As I said, the Law and Morality are closely related but are fundamentally different things, 

    - Laws regulate external human conduct whereas morality reflects internal conduct. 
    - Laws are upheld by the coercive power of the state; morality simply enjoys the support of public opinion or individual conscience.
    - Moral actions are a matter of choice of inner conscience of the individual, laws are a matter of compulsion.

    It's undeniable that morality informs the Law, we are moral agents and almost everything we do can be morally charged, but understanding that morality is inherently subjective, compels the Jurist to recognize morality as an inadequate source/foundation for the Law.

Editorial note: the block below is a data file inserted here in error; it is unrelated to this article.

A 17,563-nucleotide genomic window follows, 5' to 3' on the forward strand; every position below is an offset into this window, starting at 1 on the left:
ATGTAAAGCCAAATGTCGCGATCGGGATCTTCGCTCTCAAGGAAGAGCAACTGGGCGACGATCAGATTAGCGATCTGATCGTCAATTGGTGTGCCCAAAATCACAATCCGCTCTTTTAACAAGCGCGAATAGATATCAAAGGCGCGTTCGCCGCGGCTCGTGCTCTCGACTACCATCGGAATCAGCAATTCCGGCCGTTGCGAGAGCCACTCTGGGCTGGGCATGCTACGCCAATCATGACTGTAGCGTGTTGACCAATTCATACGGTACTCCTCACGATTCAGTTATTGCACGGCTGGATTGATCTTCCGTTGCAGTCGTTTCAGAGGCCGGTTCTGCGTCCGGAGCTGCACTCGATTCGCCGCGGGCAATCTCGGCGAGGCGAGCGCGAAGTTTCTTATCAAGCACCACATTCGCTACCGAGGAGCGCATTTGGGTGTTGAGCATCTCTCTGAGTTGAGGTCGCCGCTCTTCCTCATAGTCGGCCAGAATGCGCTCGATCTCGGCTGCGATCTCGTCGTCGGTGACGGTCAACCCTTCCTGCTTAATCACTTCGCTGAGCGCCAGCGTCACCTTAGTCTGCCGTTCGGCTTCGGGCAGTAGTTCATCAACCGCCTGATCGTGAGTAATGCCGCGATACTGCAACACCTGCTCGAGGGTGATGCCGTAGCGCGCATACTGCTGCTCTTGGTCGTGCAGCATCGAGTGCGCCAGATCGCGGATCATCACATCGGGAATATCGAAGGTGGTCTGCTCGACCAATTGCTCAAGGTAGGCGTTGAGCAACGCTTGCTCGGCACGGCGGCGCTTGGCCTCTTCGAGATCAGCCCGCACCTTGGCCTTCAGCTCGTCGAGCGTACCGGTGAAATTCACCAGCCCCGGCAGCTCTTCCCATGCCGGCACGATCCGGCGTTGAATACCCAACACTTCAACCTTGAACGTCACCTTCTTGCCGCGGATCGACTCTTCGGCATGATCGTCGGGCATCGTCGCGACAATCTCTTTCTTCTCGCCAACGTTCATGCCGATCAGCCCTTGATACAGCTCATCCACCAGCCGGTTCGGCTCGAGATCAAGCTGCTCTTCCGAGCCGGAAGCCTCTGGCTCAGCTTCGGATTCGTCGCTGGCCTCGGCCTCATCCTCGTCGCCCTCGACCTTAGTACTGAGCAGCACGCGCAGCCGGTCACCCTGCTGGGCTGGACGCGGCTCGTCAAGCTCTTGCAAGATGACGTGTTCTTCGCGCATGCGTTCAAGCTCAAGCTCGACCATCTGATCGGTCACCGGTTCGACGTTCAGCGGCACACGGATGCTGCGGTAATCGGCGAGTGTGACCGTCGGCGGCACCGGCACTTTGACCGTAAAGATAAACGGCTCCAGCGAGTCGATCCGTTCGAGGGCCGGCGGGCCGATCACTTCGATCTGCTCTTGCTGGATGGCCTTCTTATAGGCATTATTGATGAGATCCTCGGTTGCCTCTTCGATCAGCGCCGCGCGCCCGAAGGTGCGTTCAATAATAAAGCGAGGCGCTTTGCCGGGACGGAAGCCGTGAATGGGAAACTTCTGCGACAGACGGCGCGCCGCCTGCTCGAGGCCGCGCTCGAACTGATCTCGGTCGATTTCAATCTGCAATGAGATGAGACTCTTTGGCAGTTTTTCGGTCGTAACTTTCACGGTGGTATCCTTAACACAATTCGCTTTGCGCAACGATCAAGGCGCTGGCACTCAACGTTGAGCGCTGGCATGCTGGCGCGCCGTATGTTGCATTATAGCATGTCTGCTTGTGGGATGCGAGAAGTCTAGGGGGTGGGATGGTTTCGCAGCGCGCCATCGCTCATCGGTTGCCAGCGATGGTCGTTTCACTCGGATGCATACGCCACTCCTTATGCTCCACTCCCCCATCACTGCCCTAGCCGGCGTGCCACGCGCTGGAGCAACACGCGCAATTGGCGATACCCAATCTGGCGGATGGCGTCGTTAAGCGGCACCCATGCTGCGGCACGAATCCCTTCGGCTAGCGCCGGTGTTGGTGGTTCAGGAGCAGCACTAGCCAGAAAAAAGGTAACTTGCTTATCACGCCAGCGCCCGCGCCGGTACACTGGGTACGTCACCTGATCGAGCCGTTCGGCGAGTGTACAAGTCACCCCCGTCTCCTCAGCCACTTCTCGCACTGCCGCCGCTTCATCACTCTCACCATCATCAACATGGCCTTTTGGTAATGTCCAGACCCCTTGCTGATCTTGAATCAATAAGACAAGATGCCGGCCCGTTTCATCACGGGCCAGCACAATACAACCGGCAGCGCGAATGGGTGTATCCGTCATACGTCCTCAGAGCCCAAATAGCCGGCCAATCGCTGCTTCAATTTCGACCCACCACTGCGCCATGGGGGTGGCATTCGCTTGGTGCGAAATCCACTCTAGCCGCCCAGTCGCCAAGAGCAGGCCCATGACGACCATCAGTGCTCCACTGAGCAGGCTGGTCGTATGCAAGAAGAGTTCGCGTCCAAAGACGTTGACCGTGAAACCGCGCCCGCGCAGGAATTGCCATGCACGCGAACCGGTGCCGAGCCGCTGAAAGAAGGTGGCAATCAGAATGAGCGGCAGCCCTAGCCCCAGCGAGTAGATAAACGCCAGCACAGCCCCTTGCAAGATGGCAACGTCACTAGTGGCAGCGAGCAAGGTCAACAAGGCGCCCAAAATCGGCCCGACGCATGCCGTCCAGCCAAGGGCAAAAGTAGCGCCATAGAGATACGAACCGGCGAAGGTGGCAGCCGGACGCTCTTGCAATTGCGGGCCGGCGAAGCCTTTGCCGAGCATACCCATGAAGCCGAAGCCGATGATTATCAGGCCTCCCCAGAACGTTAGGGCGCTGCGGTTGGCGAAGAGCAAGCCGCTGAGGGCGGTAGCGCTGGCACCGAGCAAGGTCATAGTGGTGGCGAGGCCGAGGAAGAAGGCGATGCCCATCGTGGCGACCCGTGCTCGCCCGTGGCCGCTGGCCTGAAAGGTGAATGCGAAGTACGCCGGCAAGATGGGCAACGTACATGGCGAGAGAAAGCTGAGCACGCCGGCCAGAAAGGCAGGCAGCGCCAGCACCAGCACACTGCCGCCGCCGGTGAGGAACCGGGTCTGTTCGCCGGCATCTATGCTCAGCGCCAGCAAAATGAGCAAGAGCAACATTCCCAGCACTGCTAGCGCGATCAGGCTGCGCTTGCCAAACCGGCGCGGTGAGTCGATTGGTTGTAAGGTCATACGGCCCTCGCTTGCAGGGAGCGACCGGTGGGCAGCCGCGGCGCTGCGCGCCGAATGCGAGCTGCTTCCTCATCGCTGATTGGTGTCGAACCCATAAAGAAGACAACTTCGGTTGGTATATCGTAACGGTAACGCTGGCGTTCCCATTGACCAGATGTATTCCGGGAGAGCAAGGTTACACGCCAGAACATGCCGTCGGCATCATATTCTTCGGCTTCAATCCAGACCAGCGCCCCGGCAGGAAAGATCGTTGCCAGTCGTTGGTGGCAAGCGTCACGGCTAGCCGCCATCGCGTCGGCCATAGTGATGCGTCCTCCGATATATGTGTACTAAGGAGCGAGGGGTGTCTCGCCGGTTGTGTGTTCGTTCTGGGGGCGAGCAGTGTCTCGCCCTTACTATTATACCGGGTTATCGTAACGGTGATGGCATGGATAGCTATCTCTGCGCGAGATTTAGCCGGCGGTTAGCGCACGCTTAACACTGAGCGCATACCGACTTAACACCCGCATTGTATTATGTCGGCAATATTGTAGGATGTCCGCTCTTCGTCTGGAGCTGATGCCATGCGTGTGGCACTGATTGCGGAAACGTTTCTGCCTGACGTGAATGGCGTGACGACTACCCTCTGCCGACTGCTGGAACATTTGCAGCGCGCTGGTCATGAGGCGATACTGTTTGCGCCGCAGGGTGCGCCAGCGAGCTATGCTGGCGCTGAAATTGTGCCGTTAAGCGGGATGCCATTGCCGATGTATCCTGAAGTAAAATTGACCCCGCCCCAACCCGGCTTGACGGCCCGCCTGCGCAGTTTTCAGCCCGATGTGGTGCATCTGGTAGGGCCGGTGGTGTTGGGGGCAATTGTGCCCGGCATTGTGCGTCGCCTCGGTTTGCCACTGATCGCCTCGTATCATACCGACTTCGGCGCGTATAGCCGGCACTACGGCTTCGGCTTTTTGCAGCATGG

" Adversus absurdum, contumaciter ac ridens! "
  • @all4actt

    I'm not convinced a fetus can survive abortion. In fact, it seems quite impossible given the thoroughness of the abortion proceedure (required by law). On the off chance that an 'abortion survivor' exists, doctors would care for it to the best of their ability. We certainly don't need a law mandating this. Politicians suggesting otherwise are ignorant in multiple ways.
    Plaffelvohfen
  • @Plaffelvohfen

    You said>>>morality is inherently subjective, compels the Jurist to recognize morality as an inadequate source/foundation for the Law. 

    Yet the morality and beliefs of the times still dictate the laws people demand to either be added or  stricken from the books
  • @SkepticalOne I find it hard to believe a doctor would do an abortion up to the time of the birth.